Who is Yusuke Narita? Yale professor sparks outrage after proposing ‘mass suicide’ of elderly people

Yale University professor Yusuke Narita sparks outrage online after suggesting mass suicide for elderly people. (Image via Bea Oyster)
Yale University professor Yusuke Narita sparks outrage online after suggesting mass suicide for elderly people. (Image via Bea Oyster)

An assistant professor of Japanese descent at Yale University, Yusuke Narita has set in motion an online outrage after he suggested that mass suicide was the only way to deal with the rapidly aging population in Japan.

Narita, who teaches economics at Yale, spoke in defense of his views this weekend after making the aforementioned remarks on a live news broadcast program in 2021. At the time, the professor said:

“I feel like the only solution is pretty clear. In the end, isn't it mass suicide and mass 'seppuku' of the elderly?”

Seppuku was a 19th-century Japanese ritual of disembowelment that was forced upon samurais who brought dishonor to themselves.

The internet reacts to Yusuke Narita's remarks (Image via Twitter/@Irina_Manoli_)
The internet reacts to Yusuke Narita's remarks (Image via Twitter/@Irina_Manoli_)

Narita spoke to The New York Times this weekend and clarified that his remarks about the matter were taken out of context in 2021. However, the professor also mentioned that euthanasia could be made mandatory in the near future.

The Yale professor claimed that this process will allow younger generations to smoothly make their way into politics, business, and other aspects of careers that are occupied by the older generation, who refuse to leave their positions.

Such comments from the professor earned him plenty of backlash.

"He is not a human": Netizens react to Yusuke Narita's remarks about mass suicide

Japan already has a low birth rate and in 2022, the country saw its population plunge by more than six lakhs due to declining rates in fertility and a rapidly aging population.

While Narita’s comments outraged people, they also earned him followers and an audience on Twitter. People were stunned at the professor's outright insensitive views and criticized him for it.

One user asked if Yusuke Narita would still believe that disembowelment and mass su*cide are the keys to reconstructing Japan's age-based hierarchies when he himself reaches the age of 65.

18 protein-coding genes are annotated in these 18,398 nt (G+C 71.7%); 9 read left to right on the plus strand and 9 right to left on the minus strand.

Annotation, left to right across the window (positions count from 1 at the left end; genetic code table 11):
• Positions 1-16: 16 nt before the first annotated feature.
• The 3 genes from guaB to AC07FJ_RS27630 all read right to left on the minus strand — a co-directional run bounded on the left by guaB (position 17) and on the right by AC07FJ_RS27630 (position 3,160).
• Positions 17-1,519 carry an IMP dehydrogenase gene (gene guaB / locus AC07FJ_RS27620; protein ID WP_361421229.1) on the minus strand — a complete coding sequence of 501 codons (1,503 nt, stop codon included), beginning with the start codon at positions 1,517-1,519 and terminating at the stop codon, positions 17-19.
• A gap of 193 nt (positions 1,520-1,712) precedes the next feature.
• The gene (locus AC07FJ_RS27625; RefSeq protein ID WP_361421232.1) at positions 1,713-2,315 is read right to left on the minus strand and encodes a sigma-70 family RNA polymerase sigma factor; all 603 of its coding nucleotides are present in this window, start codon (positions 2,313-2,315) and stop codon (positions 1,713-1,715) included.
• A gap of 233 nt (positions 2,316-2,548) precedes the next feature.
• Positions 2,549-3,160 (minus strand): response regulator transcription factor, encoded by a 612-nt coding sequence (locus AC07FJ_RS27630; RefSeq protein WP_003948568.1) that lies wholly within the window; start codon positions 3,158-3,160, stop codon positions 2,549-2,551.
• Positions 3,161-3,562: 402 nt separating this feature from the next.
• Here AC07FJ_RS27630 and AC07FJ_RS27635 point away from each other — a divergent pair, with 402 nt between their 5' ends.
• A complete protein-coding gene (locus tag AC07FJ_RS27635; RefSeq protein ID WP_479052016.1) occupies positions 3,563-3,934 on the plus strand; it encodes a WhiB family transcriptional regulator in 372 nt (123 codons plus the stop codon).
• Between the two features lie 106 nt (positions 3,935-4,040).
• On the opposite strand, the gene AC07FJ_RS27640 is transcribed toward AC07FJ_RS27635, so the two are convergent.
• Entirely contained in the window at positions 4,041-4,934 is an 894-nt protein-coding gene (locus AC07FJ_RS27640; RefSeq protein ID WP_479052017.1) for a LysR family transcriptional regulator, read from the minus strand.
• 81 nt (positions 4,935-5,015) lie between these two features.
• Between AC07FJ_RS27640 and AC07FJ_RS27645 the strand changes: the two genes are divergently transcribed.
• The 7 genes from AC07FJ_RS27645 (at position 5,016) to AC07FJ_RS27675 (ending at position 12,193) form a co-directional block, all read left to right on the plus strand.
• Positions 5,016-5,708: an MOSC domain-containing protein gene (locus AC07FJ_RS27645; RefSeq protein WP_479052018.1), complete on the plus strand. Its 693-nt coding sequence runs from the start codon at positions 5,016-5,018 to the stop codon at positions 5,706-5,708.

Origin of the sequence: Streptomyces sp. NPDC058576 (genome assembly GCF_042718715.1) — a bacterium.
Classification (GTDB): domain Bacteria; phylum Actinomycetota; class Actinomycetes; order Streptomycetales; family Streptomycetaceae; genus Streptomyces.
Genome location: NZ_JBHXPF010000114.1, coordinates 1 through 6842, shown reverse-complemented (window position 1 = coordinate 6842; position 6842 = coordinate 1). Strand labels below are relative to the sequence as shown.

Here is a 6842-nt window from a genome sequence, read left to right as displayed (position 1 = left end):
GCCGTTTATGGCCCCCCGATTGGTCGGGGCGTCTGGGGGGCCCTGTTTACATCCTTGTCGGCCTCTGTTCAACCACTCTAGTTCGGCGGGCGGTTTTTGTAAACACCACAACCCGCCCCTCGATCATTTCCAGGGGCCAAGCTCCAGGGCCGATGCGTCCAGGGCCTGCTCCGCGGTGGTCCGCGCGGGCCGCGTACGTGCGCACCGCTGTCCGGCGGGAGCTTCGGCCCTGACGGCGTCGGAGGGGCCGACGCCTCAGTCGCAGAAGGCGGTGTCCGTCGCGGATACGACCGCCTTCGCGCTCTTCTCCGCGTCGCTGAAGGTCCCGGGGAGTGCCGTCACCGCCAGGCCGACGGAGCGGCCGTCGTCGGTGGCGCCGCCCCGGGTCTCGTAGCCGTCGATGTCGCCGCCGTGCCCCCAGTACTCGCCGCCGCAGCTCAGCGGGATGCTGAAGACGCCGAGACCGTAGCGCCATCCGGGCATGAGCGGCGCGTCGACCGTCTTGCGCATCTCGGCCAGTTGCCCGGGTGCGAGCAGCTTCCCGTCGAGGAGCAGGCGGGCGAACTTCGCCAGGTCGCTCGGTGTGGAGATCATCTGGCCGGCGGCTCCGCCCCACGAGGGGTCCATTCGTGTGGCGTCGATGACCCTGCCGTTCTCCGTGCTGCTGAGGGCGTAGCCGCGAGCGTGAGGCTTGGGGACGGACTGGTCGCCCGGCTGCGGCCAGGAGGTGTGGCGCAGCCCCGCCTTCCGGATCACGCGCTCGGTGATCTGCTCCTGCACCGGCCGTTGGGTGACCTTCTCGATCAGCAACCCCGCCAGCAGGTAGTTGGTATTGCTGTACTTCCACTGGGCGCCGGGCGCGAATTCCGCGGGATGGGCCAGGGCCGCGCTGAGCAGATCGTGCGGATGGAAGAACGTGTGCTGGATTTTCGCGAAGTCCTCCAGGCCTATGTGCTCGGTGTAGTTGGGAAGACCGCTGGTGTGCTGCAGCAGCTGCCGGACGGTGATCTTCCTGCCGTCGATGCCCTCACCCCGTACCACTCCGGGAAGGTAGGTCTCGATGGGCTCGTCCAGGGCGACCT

Another user wondered if Narita has always been healthy throughout his life and never required any medical assistance or if he has never been hospitalized.

One person wrote that Narita lacks a conscience. They were too shocked as to how an assistant professor at Yale could suggest that elderly people should commit suicide or resort to euthanasia to relieve the country from the burden of their existence.

Yusuke Narita, an economics professor at Yale, is also a researcher who focuses on the design of decision-making algorithms in business and policy. Education policy in particular piques his interest. Narita received his doctorate degree from MIT and was a former visiting professor at Stanford University.

The professor uses a variety of methods in his work, including machine learning, causal inference, structural econometric modeling, and economic theory.

Yusuke Narita (Image via cyberagentcapital.com)
Yusuke Narita (Image via cyberagentcapital.com)

Earlier in 2022, when Yusuke Narita was asked to speak in defense of his views in a class, the professor showed a clip from the movie Midsommar, where a community of people formed a cult and one of their rituals included forcing an older member to jump off a cliff.

The professor tried to reason:

“Whether that's a good thing or not, that's a more difficult question to answer. So if you think that's good, then maybe you can work hard toward creating a society like that.”

Narita later went on to clarify that his remark was meant as a metaphor to convey how the older generation must be phased out. He said that he should have been more careful about the potential negative connotations of his words.

Yusuke Narita added that he went through some self-reflection, after which he stopped using those negative words last year.

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Edited by Prem Deshpande